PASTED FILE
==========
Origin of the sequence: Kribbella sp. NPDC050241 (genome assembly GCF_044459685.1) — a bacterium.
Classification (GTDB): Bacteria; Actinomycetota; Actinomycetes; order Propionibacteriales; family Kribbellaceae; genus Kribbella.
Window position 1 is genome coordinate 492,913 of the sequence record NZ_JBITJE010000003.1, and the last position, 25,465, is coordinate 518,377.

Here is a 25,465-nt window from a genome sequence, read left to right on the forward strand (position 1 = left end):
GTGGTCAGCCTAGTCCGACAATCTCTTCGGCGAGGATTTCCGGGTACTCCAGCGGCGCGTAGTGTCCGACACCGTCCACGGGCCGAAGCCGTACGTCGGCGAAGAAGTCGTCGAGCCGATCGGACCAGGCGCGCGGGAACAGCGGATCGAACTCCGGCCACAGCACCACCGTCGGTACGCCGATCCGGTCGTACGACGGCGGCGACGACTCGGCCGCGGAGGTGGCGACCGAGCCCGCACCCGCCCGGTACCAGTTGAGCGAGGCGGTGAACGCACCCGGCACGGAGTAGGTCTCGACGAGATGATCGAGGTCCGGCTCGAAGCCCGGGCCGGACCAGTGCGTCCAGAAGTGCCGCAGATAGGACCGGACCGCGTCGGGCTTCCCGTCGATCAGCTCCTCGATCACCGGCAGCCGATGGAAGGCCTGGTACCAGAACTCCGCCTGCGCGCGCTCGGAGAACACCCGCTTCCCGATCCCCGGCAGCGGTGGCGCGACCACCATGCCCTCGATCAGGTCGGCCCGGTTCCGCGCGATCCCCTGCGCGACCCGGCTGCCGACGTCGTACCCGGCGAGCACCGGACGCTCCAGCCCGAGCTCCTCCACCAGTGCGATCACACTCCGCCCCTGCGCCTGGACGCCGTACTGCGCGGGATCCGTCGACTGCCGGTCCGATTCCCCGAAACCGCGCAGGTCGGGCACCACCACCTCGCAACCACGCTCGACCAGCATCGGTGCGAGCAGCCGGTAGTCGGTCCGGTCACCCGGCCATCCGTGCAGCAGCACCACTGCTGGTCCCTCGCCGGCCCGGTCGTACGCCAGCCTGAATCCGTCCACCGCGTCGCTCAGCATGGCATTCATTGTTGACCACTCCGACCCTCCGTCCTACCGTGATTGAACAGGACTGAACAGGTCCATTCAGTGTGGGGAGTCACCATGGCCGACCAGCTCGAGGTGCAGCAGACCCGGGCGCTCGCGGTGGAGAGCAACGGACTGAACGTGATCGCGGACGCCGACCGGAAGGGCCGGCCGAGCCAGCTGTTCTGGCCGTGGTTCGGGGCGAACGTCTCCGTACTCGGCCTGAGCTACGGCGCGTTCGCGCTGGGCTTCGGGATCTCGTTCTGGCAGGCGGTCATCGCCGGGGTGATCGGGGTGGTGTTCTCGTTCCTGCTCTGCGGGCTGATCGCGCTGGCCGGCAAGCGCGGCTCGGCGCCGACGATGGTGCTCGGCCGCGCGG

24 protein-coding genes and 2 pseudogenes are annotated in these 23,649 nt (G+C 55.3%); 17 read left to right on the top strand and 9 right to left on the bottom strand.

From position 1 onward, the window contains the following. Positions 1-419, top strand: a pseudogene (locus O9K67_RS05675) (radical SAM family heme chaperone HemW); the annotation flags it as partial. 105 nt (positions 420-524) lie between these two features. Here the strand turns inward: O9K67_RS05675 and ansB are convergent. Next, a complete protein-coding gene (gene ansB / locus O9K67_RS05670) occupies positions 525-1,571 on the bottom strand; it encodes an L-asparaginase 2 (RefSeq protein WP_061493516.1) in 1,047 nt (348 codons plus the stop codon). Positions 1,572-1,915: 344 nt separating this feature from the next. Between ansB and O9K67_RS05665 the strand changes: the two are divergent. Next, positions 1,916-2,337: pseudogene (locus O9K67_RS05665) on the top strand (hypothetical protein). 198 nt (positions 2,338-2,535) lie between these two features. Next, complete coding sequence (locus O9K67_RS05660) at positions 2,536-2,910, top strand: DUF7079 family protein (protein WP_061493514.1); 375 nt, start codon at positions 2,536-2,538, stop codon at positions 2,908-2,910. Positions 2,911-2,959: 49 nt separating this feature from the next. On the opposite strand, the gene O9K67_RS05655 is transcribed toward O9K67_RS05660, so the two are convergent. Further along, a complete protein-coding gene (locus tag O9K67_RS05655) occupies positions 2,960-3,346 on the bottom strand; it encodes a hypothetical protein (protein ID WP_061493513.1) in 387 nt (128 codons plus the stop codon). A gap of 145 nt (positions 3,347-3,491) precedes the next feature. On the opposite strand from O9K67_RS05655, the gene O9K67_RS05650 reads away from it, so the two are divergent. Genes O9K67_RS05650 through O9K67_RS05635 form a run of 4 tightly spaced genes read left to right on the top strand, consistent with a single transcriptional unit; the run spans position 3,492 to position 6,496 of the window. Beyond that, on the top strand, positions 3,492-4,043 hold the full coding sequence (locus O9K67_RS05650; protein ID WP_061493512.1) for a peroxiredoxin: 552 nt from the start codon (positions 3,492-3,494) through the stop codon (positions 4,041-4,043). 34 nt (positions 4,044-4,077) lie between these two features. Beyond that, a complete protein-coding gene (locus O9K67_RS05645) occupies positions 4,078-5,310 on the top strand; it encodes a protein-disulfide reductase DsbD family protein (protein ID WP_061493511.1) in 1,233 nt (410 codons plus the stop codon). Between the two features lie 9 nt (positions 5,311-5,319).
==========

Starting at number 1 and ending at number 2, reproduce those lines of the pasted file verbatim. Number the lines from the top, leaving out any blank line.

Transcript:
Origin of the sequence: Kribbella sp. NPDC050241 (genome assembly GCF_044459685.1) — a bacterium.
Classification (GTDB): Bacteria; Actinomycetota; Actinomycetes; order Propionibacteriales; family Kribbellaceae; genus Kribbella.